Collapsed Trachea in Dogs
Trachea, also known as the windpipe, is a tubular structure that connects the mouth, nose, and throat to the lungs. This tube is made up of tracheal rings, which are C-shaped cartilages that give the trachea its rigidity. When these rings weaken, a collapsed trachea in dogs occurs, causing airway obstruction.
Understanding Collapsed Trachea in Dogs
To provide an unobstructed yet flexible airway, C-shaped cartilages give the trachea its structure, similar to that of a vacuum cleaner hose. The opening of the C-shaped cartilage faces upward, toward the dog’s back. There’s also the tracheal membrane that serves as a tight muscular cover that connects the edges of the C-shaped rings.
When the C-shaped cartilages weaken, in a condition commonly referred to as tracheomalacia, the trachea loses its rigid structure and the tracheal membrane becomes flimsy and floppy. So when air is discharged out of the lungs, the membrane sags down, causing occlusion in the C-shaped rings. And when air is sucked in, the membrane balloons out.
The sagging membrane may touch the tracheal lining, which could cause severe coughing. In worse instances, the sagging membrane could impede the flow of air when the dog breathes, which would lead to further distress to the animal. In severe cases, the weakening of the C-shaped rings could extend even in the bronchial tube.
Causes of Tracheal Collapse
Collapsed trachea in dogs is predominantly a hereditary condition. Breeds that are usually predisposed to this defect are mostly small dogs like Pomeranians, Chihuahua, Toy Poodles, and Yorkshire Terrier. Aside from genetics, other factors that could increase the dog’s risk for this condition are:
- Exposure to respiratory irritants like cigarette smoke and dust.
- An enlarged heart could press into the trachea.
- Anesthesia administered during tracheal intubation.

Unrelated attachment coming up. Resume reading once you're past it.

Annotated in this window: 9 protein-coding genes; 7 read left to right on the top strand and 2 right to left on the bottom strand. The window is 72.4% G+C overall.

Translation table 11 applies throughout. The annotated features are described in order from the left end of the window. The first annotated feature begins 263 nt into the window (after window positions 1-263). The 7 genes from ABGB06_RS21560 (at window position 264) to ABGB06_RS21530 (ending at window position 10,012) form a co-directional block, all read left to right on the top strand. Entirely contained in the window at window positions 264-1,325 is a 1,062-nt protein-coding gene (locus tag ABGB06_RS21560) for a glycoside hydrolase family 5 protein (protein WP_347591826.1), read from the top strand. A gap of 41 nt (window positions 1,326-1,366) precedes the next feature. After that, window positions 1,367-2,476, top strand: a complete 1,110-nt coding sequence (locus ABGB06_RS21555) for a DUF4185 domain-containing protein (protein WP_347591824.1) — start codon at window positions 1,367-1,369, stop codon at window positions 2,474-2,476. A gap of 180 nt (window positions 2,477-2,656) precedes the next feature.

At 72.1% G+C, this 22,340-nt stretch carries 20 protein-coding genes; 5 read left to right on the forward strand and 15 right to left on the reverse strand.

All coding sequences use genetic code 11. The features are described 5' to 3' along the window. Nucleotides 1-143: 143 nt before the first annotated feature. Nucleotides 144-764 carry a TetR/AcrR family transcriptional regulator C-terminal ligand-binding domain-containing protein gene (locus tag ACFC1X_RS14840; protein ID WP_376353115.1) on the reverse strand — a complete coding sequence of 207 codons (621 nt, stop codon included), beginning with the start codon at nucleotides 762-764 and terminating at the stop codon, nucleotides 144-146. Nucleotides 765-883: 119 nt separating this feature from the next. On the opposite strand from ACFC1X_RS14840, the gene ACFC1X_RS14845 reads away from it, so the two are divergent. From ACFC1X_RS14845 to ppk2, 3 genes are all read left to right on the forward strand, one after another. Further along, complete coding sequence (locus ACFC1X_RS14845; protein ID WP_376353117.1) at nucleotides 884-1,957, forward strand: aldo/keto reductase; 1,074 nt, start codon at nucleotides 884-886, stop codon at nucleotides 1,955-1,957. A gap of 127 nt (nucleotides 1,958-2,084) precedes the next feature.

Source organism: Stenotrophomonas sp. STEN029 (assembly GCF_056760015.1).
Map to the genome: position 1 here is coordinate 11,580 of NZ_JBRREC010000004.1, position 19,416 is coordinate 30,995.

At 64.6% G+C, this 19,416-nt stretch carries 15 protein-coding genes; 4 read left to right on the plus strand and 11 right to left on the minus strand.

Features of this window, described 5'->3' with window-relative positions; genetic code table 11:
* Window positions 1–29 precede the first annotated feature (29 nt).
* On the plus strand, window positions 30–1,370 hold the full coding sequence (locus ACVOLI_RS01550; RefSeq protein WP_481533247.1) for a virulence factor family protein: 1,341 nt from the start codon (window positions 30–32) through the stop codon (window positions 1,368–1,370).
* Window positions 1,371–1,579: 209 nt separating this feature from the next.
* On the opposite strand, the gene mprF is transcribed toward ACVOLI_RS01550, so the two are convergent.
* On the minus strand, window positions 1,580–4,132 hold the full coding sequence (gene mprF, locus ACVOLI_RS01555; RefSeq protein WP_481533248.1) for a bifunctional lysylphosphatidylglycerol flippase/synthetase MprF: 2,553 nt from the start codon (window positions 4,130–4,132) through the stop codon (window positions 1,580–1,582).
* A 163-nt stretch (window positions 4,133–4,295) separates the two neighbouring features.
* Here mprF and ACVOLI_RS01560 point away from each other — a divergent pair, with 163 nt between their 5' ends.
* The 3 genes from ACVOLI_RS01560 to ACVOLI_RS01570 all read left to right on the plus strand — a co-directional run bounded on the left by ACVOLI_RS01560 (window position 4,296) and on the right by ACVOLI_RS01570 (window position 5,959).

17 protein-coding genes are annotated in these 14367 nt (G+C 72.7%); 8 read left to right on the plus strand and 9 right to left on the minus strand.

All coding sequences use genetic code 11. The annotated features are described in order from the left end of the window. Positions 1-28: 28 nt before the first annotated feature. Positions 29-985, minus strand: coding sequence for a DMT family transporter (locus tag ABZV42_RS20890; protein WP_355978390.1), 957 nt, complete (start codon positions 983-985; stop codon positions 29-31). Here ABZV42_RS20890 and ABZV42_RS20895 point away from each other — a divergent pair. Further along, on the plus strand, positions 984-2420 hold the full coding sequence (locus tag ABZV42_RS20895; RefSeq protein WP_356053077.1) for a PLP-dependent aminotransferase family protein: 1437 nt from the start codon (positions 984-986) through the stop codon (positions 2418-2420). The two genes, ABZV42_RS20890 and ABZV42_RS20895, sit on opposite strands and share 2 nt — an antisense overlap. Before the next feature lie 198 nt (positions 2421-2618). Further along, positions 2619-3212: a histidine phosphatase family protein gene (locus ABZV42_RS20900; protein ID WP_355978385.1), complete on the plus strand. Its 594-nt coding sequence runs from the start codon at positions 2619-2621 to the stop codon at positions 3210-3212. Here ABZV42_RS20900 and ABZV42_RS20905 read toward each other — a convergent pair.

- Other health problems like kennel cough and respiratory infection.
- Obese dogs are also more likely to exhibit clinical signs of tracheal collapse.
Signs and Symptoms
Collapsed trachea in dogs will cause a slew of respiratory symptoms in the animal. Chronic and intermittent coughing is one of the most prominent signs of this condition especially during exercise or when the dog’s collar is pulled. In some cases, the dog may become intolerant to exercise or may exhibit rapid and shallow or labored breathing. The dog could also have fainting episodes and have bluish gums.
The symptoms, however, are not unique to tracheal collapse and that’s why the veterinarian will have to examine the dog further. Aside from the routine blood work, health history, and x-ray, there are other tests that the vet may request to diagnose the problem.
Fluoroscopy. This test involves taking continuous x-ray images of the dog’s chest as it breathes in and out. This is vital since the size of the trachea changes as the dog inhales and exhales and these can be monitored properly on the screen with this imaging technique.
Endoscopy. A fiber-optic camera is inserted for the vet to gain good visual of the airway passage. A fluid sample from the trachea can also be collected using this technique for further study and analysis. When performing this procedure, the dog will have to be sedated using general anesthesia so the small tube can be inserted properly without any resistance.
Echocardiogram. Sometimes, an echocardiogram may also be needed to check cardiac function.
Treatment consists of medical or surgical management.
Medical treatment includes addressing factors that could exacerbate the problem. Thus, pet owners must see to it that their dog is not exposed to cigarette smoke or dust. Furthermore, obese dogs will have to go on a weight loss program to mitigate respiratory symptoms.